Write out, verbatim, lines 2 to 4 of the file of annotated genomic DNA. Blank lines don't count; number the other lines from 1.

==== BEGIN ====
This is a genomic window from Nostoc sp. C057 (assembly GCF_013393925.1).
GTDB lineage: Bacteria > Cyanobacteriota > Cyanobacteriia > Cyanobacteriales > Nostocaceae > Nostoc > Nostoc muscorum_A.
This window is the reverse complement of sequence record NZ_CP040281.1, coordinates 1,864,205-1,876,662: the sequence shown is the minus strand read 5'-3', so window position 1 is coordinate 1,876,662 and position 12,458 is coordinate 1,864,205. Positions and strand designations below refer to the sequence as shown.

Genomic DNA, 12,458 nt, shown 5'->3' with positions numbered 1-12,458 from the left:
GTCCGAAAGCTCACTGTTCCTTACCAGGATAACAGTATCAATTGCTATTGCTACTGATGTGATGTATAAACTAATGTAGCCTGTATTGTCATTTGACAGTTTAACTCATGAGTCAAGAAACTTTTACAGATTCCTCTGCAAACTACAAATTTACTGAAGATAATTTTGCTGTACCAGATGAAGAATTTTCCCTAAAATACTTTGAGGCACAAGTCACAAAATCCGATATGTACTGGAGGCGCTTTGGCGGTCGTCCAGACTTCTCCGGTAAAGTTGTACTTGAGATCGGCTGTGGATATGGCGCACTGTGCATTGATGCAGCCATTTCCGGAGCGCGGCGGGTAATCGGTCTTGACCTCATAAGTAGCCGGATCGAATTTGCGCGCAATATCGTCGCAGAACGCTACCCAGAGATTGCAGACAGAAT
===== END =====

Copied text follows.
GTDB lineage: Bacteria > Cyanobacteriota > Cyanobacteriia > Cyanobacteriales > Nostocaceae > Nostoc > Nostoc muscorum_A.
This window is the reverse complement of sequence record NZ_CP040281.1, coordinates 1,864,205-1,876,662: the sequence shown is the minus strand read 5'-3', so window position 1 is coordinate 1,876,662 and position 12,458 is coordinate 1,864,205. Positions and strand designations below refer to the sequence as shown.

Genomic DNA, 12,458 nt, shown 5'->3' with positions numbered 1-12,458 from the left: